Temperature plays a significant roll. Concerning ale yeast, too cold (below 55 F) and the yeast stop fermenting. Below 60, it will be slow and not produce the flavors that enhance our beer. Too hot (over 75 F) and yeast will work quickly, but give of too many esters, byproducts, and higher alcohols. In fact, the prime temperature for yeast growth is 90 F, but that would not make very good beer. The sweet spot for most ale yeast fermentation is 66-71 F. In this range, yeast duplication will be quick but controlled and produce the ethanol and esters that we want in our beer. The best way to ferment most ale yeast is to start at 66 F and let it rise to 68 F over three days. Then slowly rise to 71 F over the next week. This higher temperature encourages the yeast to speed up, absorb diacetyl, and flocculate.
When yeast is first pitched in wort it will consume most of the oxygen in about 30 minutes. Over the next 1-15 hours it will duplicate and adapt to the environment of the wort. This is the lag phase. Once the cells have built up their membranes, the cell walls become permeable and start eating the “food” in the wort. At 4 hours to 4 days, the yeast are in their budding or duplicating phase. This is part of the next phase: fermentation. At this point, the yeast consumes the sugars converting them to alcohol and carbon dioxide and hundreds of other compounds. This will take place over 1-5 days or more. At 3-10 days, the conditioning phase starts. During this time the yeast will slowly consume the remaining sugars, flocculate, reabsorb byproducts, and slow down to minimal activity. Each of these phases don’t just start where the last one stopped. As one phase slows the next one begins and so on.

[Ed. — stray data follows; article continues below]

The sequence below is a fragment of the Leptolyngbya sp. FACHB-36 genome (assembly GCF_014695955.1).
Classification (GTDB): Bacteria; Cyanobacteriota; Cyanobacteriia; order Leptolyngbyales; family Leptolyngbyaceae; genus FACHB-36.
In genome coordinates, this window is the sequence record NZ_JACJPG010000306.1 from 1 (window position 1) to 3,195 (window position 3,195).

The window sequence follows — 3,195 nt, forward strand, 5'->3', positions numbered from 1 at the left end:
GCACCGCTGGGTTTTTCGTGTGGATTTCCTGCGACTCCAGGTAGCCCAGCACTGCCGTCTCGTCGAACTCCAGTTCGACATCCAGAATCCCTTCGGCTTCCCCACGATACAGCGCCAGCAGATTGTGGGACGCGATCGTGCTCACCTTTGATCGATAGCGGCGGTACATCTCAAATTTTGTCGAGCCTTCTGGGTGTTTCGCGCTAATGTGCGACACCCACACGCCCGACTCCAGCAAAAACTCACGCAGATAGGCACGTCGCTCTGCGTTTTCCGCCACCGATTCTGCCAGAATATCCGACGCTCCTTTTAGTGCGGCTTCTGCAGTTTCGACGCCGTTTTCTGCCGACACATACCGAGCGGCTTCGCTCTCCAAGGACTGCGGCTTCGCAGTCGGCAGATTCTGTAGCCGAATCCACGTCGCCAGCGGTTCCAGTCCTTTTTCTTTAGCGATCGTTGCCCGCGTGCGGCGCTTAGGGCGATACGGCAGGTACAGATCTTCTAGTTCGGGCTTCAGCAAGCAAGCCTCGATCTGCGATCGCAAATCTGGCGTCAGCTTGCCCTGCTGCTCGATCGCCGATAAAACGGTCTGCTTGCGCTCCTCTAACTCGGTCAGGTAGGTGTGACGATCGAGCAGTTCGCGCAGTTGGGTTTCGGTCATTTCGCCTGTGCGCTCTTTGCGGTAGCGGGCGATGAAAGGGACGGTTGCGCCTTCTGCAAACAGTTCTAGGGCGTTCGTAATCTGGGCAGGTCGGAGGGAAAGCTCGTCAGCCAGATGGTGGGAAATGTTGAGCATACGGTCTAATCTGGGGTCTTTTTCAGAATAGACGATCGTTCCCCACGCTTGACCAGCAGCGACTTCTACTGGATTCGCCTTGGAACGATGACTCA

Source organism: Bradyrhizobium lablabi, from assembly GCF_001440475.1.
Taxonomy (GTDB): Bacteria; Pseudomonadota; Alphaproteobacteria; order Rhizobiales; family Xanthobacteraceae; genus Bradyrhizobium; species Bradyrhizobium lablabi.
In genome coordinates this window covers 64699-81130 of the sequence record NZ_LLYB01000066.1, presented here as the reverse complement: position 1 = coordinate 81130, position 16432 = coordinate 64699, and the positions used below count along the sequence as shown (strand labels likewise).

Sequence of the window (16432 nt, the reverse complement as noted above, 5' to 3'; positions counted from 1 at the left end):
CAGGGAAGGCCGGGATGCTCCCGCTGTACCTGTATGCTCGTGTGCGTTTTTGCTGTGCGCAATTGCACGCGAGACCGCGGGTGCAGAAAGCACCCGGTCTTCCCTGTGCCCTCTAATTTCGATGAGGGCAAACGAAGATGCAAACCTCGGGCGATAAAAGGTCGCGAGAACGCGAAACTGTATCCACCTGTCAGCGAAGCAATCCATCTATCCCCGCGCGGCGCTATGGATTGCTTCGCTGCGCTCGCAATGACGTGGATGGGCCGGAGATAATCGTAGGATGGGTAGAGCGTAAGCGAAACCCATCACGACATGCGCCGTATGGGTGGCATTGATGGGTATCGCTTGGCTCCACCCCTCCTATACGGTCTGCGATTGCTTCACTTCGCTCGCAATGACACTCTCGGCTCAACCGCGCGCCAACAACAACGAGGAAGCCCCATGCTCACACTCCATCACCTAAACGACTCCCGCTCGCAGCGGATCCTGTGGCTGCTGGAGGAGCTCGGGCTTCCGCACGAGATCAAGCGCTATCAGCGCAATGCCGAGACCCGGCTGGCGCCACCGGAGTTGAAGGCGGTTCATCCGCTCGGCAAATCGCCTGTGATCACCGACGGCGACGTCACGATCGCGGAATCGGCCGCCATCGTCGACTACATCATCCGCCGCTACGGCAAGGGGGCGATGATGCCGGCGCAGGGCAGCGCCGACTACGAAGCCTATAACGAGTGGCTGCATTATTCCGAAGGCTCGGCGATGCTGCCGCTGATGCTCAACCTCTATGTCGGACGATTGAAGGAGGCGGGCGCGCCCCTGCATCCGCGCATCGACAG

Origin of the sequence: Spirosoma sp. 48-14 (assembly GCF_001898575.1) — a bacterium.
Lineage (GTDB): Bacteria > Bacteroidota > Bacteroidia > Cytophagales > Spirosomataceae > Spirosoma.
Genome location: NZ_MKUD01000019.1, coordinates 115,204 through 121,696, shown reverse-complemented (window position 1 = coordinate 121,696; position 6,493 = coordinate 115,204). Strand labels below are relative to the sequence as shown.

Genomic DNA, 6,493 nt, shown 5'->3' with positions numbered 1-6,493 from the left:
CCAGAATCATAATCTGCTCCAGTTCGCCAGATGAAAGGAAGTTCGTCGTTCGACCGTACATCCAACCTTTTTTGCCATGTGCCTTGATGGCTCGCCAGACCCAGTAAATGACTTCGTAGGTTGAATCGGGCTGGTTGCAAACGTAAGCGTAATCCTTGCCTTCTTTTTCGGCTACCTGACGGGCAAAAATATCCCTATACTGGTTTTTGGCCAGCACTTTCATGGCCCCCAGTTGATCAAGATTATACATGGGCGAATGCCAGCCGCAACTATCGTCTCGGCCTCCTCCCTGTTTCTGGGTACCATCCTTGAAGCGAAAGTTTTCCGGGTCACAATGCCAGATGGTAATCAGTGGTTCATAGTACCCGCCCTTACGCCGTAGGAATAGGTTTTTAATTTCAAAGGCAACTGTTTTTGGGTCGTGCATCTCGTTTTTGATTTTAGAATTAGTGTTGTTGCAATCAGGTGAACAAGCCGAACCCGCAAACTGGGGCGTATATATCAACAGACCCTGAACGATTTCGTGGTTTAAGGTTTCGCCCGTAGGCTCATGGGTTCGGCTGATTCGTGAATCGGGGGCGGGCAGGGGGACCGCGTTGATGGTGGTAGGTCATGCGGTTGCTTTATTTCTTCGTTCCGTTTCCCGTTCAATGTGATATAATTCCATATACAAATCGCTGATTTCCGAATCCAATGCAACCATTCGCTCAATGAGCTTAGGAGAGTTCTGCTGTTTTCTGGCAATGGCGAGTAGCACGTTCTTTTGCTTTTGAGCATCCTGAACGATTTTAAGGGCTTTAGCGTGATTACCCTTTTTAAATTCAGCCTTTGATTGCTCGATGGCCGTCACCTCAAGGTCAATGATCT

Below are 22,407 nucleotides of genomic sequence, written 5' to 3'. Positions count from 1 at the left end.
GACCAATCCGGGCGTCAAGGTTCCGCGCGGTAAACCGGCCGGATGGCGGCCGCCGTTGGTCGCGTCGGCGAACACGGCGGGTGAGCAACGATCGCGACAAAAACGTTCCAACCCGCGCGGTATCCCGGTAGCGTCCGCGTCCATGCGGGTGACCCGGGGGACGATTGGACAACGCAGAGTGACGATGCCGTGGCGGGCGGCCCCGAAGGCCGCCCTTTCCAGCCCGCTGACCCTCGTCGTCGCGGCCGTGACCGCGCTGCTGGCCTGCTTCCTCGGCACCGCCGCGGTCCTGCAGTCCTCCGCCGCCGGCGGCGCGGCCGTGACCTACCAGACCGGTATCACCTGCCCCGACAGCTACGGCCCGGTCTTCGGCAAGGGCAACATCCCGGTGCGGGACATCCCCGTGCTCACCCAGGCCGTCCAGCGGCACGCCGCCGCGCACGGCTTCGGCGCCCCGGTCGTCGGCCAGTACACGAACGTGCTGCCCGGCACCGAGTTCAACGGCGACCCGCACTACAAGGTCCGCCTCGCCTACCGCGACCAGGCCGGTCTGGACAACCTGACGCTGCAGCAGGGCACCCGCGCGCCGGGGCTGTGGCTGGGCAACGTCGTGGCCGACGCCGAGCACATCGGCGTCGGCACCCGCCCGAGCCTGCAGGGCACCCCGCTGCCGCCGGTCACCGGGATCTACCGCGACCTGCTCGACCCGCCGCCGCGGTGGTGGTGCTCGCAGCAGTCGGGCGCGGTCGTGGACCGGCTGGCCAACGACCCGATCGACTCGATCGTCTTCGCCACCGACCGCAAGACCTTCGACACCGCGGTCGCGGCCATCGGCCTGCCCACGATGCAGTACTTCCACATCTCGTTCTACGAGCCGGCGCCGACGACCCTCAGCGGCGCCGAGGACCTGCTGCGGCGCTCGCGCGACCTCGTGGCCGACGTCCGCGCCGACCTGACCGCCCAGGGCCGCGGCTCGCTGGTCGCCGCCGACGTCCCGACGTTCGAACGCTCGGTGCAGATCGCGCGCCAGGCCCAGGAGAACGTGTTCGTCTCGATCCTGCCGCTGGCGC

The conditioning phase is often neglected. Sometimes beers are racked into bottles to early. This can often lead to buttered popcorn flavors (diacetyl), over-carbonated beers, or even beer bombs. These are the more obvious issues, but what about a more delicate issue – flavor.
Many brewers say that fermentation is done 2 days after the final gravity is reached. This usually takes about 10-14. However, there are still some chemical reactions happening that we cannot see in the air lock. I do not have the details, but I do know from experience that beers left in the fermenter for an extra week or two turn out much better tasting. What about autolysis (yeast flocculate and over a period of time die and release undesirable compounds into the beer)? Autolysis is not a concern until more than 5-6 weeks (high gravity beers could cause autolysis a little earlier due to the higher alcohol). Any longer and the beer needs to be racked off the yeast, then it can be conditioned for a much longer time in a secondary fermenter. In surveys that were attempting to better define autolysis, beer that was left in the fermenter was actually preferred over younger beer. I know a homebrewer of 40+ years that will not keg or bottle beer until it has been in the fermenter for at least a month. The only exception I can think of is small beers under 1.040. Their flavor tends to fade over a few weeks, so its best flavor is when it’s young – let’s say 2 months from brewing. As always, there are exceptions.